Archive for April, 2010

Culture and mental illness

Tuesday, April 6th, 2010

I heard an interesting interview on CBC radio yesterday, with an author who’s written a book on how North American conceptions of mental illness and mental health are beginning to influence other parts of the world, and perhaps not always in ways that are beneficial. The book is called Crazy Like Us, by Ethan Watters. He gave an interesting example about the increasingly wide availability of antidepressants, and how that is influencing different cultures’ perception of how normal or “pathological” it is to have a period of sadness, or what used to be called melancholia. I agree that our technologies often influence our perception of things. I had a professor once who was fond of saying, “If all you have is a hammer, the whole world starts looking like a nail.” There’s certainly a lot of truth to that in the world of mental health and illness. I do believe there is a risk of medicalising things that are better thought of as simply part of life. In doing so, we too often disengage from the health-giving life milieu in which we are embedded (family, work, activities) in order to turn ourselves over to medical “experts” to fix us. Of course, I believe that some particularly severe forms of psychopathology really do exist and  require professional attention, but I find that much of what I do in my clinical practice is to try to reconnect people with ordinary things that are beneficial. That often takes people much of the way, and sometimes it takes them the whole way.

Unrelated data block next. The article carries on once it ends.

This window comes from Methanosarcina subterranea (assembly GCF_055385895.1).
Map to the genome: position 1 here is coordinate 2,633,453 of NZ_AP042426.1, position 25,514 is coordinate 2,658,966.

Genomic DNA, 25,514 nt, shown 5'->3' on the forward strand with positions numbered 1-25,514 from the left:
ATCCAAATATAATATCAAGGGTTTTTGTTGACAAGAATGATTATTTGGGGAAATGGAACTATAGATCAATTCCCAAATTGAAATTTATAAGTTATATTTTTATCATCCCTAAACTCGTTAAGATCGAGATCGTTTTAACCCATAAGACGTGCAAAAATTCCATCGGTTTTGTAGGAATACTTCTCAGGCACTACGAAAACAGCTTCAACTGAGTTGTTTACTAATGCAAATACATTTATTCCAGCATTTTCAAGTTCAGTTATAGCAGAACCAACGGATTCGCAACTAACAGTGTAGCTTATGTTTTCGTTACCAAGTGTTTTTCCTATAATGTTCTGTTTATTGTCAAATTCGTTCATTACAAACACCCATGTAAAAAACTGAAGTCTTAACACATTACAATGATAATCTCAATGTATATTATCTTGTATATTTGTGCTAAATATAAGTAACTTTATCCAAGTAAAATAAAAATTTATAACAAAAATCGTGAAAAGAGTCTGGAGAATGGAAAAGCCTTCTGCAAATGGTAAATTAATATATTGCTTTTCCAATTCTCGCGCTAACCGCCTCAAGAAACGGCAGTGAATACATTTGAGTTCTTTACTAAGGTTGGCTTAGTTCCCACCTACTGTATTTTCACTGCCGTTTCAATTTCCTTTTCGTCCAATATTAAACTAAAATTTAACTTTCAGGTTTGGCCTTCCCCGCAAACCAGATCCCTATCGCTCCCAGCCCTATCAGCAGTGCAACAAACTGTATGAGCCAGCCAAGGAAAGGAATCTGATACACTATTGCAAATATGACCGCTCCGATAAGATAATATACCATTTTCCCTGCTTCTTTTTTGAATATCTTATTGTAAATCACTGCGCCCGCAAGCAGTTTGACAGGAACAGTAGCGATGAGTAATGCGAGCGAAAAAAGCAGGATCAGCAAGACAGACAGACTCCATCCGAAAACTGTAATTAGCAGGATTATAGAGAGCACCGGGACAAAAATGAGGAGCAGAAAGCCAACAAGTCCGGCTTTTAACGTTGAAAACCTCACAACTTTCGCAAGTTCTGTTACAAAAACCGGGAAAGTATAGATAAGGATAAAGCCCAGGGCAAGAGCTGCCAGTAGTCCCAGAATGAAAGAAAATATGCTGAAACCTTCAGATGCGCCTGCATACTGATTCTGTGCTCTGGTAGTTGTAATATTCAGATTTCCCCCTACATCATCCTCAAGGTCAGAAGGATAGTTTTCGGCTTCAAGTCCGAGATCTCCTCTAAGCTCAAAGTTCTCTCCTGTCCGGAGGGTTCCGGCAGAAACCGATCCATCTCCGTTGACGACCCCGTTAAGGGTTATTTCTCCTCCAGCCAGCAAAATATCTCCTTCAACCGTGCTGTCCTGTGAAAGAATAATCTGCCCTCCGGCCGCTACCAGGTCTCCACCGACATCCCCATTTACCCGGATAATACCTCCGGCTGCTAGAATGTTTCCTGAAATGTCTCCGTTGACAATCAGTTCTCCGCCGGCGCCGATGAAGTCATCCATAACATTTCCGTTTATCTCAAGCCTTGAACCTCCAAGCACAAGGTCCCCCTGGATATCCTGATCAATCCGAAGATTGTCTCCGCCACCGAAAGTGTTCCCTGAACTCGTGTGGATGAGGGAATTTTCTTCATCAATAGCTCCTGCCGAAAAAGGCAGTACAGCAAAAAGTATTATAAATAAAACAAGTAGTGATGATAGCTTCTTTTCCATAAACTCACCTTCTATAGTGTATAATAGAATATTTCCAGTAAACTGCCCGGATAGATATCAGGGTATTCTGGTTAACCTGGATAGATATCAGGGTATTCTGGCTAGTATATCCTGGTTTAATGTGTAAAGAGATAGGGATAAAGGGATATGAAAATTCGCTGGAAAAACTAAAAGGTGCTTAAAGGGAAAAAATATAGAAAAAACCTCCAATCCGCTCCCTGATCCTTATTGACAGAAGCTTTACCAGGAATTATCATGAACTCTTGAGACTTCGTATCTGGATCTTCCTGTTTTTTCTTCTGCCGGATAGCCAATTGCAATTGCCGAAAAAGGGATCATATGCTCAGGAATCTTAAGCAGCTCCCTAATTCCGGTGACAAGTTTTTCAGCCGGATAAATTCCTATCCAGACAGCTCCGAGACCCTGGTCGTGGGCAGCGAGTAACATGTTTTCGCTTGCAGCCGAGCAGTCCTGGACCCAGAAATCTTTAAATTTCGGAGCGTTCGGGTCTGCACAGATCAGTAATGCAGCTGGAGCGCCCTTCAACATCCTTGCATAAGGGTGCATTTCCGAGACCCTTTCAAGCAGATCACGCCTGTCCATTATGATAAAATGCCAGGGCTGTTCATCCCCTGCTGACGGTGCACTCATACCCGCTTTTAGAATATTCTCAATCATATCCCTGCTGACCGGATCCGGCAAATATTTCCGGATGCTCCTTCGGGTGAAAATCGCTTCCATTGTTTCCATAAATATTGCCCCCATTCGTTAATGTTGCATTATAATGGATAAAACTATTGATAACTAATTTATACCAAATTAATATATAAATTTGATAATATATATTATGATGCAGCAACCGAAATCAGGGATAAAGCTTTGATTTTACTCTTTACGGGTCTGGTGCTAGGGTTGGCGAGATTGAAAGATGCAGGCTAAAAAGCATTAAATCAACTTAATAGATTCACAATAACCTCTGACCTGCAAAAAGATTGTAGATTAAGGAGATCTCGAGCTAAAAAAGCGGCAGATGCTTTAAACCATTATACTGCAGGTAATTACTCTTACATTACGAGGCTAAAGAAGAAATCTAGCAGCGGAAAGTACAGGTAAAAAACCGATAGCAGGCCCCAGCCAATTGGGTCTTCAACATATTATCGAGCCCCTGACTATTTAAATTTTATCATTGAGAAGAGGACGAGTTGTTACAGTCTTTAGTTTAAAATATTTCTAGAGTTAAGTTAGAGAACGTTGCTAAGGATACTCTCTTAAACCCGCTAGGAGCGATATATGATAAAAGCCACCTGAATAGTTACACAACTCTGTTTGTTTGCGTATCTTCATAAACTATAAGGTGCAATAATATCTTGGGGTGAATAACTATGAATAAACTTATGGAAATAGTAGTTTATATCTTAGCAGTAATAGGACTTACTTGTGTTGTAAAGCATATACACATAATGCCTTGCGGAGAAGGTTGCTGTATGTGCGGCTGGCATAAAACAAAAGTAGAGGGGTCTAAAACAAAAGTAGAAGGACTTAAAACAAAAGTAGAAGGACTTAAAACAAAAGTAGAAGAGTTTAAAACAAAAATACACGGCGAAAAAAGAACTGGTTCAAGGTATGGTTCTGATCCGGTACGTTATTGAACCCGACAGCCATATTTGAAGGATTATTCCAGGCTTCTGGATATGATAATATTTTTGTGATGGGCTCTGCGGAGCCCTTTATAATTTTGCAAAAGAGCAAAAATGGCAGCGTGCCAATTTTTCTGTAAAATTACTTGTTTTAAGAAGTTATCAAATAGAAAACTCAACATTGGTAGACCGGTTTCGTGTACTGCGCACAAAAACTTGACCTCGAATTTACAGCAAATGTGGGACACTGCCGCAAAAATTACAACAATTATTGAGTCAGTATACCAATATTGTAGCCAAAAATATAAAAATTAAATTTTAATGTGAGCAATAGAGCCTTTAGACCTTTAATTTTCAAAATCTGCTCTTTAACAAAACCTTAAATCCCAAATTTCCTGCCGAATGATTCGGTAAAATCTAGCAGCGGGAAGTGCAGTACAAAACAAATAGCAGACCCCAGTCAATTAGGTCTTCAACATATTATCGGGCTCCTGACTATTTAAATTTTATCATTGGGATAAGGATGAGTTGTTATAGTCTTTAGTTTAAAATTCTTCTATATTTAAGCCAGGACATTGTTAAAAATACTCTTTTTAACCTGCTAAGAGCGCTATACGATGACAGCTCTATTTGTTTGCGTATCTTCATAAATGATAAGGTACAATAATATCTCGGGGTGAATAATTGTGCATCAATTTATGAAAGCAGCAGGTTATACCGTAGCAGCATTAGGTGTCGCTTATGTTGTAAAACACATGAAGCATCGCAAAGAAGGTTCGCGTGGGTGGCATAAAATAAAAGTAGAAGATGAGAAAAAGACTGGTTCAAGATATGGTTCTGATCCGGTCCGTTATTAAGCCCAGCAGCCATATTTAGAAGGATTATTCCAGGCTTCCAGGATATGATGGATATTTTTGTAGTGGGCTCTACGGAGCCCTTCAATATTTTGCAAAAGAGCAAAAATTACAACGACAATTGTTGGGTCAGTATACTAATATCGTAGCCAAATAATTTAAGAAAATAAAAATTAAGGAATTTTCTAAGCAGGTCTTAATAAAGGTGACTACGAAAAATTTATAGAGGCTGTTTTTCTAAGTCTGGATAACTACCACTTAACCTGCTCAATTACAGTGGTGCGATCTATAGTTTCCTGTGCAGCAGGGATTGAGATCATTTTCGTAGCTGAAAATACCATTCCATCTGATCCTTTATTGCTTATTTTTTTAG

Can cognitive training actually make you smarter?

Thursday, April 1st, 2010

Today I read a new paper by Martin Buschkuehl and Susanne Jaeggi in the Swiss Medical Weekly that reviews the scientific literature on whether intelligence can be improved by specific interventions. This is an interesting question, and one that’s going to continue coming up over the next little while, because there have been indications in various studies over the last few years that certain kinds of cognitive training do actually lead to reliable increases in performance on certain kinds of intelligence measures. Specifically, training regimens aimed at improving working memory, executive functions (I’ll explain that term another time), and controlled attention seem to bring about improvements in what is called “fluid intelligence”, which is the ability to reason and problem-solve in novel contexts. These authors actually published one of those studies themselves in 2008; it was a very interesting paper that found increases in fluid intelligence after adults engaged in only 19 days of working memory training.

So, the answer? It seems to be a qualified ‘yes’: although more data need to come in, and what is meant by intelligence needs to be clearly defined, there is a clear trend pointing toward the ability to improve general intellectual ability through certain targeted forms of cognitive activity. Neat, eh?